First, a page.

The number of the patients recruited (n = 20) was calculated based on an assumption of efficacy of at least 50%, in reduction of the ALSFRS-R monthly progression rate, compared to the rate of progression during the run-in period. We based our calculations both on published cohorts (PRO-ACT, [67, 68]) that showed a mean monthly change ranging from 0.59 to 1.2 in ALSFRS-R and on our previous cohort, in which there was a higher monthly ALSFRS-R change of –1.4 [41]. Various models were evaluated with assumptions of efficacy ranging from 50% to 75%, based on our previous experience with MSC-treatments, indicating that the minimal size of the experimental group should be of at least 20 patients.

250 applications from patients were received in our centre. An independent selective committee was set by hospital’s administration and applications were examined anonymously, according to the predefined inclusion and exclusion criteria (see Fig. 1: Flowchart of the trial). Following inclusion and screening visit, patients were followed up for a mean \guillemotleftrun-in\guillemotright period of 7.8 months (range: 3.5–18) before the first visit (visit 1), to evaluate the progression rate of their disease and up to for 6 months following the last transplantation.

Fig. 1.

Flowchart of the trial. *: Patients were either lost to follow up and/or stopped treatments due to their inability to travel to our Center for further infusions (USA residences) or due to their unwillingness to undergo additional lumbar punctures.

One month later, patients underwent bone marrow aspiration (BMA) and MSC cells were produced from the bone-marrow aspirated. On the treatment visit, the patients were transplanted with an IT injection of MSC (1 $\times{}$ 10${}^{6}$ cells per kg of body weight) and thereafter with additional injections every 3–6 months.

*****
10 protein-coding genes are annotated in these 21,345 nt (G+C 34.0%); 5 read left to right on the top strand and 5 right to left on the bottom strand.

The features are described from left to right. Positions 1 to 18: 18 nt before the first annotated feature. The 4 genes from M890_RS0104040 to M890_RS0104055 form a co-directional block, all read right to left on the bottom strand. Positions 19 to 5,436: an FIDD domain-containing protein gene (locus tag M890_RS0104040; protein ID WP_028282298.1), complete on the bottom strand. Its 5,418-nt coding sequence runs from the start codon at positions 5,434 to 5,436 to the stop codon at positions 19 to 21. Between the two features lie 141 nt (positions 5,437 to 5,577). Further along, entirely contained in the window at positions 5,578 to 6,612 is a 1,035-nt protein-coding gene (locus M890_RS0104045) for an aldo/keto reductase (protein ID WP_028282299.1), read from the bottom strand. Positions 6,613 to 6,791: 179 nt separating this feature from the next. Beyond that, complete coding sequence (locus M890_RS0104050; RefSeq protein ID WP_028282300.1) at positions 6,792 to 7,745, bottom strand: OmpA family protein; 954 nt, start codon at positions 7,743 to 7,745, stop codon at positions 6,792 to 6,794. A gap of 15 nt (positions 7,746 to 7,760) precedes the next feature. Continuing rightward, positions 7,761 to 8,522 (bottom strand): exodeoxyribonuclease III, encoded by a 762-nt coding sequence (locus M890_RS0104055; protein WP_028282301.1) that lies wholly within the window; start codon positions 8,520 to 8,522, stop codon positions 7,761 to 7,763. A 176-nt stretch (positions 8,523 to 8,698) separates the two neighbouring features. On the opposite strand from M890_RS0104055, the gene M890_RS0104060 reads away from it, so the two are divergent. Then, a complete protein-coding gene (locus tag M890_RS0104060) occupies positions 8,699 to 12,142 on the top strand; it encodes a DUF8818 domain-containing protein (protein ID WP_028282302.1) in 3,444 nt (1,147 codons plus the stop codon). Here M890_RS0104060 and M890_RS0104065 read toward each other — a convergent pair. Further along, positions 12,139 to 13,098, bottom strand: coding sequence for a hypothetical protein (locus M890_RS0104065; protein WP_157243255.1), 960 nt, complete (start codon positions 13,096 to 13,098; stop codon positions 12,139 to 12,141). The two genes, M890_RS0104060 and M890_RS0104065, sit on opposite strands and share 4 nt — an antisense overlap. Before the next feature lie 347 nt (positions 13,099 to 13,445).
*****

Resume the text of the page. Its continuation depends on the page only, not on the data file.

Patients had bimonthly follow up after the treatment, which included observation for side effects, full neurological evaluation and muscle chart, ALSFRS-R score and forced vital capacity (FVC) test. Safety was assessed following treatment by the MSC, using measurements of the following variables: physical examination, vital signs (heart rate, blood pressure, body temperature), and laboratory parameters: WBC with differential and platelet count, hemoglobin (Hb), hematocrit (Ht), blood chemistry for electrolytes, creatinine and liver enzymes.

3.1.1 Inclusion criteria

$\bullet$ Fulfillment of the El-Escorial criteria for definite ALS (sporadic and not familial).

$\bullet$ Male or female gender and age range between 20 and 70 years.

$\bullet$ ALS-FRS-R score of at least 20 and disease duration of less than 3 years.

$\bullet$ Understanding of the nature of the procedure and signment of a written informed consent prior to any study procedure.

3.1.2 Exclusion criteria

$\bullet$ A positive test for HBV, HCV or HIV.

$\bullet$ High protein concentration in the CSF (Protein $>$60 mg/mL).

$\bullet$ Lymphocytosis in the CSF (lymphocytes $>$10/mL).

$\bullet$ Positivity for anti-GM1 antibodies.

$\bullet$ Evidence of significant conduction blocks or slow nerve conduction velocities (a reduction of more than 30%) confirmed by nerve conduction velocity/EMG studies.

$\bullet$ Respiratory dependentency.

$\bullet$ Impaired hepatic function (ALT, AST or GGT 2-fold higher than normal upper limit).

$\bullet$ History of significant cardiac disease, malignant disease or any other disease that may risk the patient or interfere with the ability to interpret the results.

$\bullet$ Active infections.

$\bullet$ Participation in other clinical trial within 6 month prior to start of the current study.

$\bullet$ Previous treatment with any cellular therapy.

$\bullet$ Unwillingness or inability to comply with the requirements of the protocol.

3.2 Bone marrow harvesting, MSC culturing and injection

All selected patients underwent bone marrow aspiration under light general anaesthesia and an inoculum of crude bone marrow cells (150 mL) was obtained and two thirds of it was frozen. One third was cultured under GMP conditions at the human cell cultures clean room facility of Hadassah HMO. The MSCs were obtained from the bone marrow of each patient and prepared using a previously described protocol with slight modification [37].

One month later the participants were hospitalized and a lumbar puncture was performed under standard conditions and local anaesthesia at the L4-5 lumbar level; 3 mL of CSF were removed and the cultured purified MSCs (1 $\times{}$ 10${}^{6}$/kg of body weight) resuspended in 3 mL of normal saline and injected into the CSF, using a 20-gauge needle and 3-way cannula.

3.3 Statistical analysis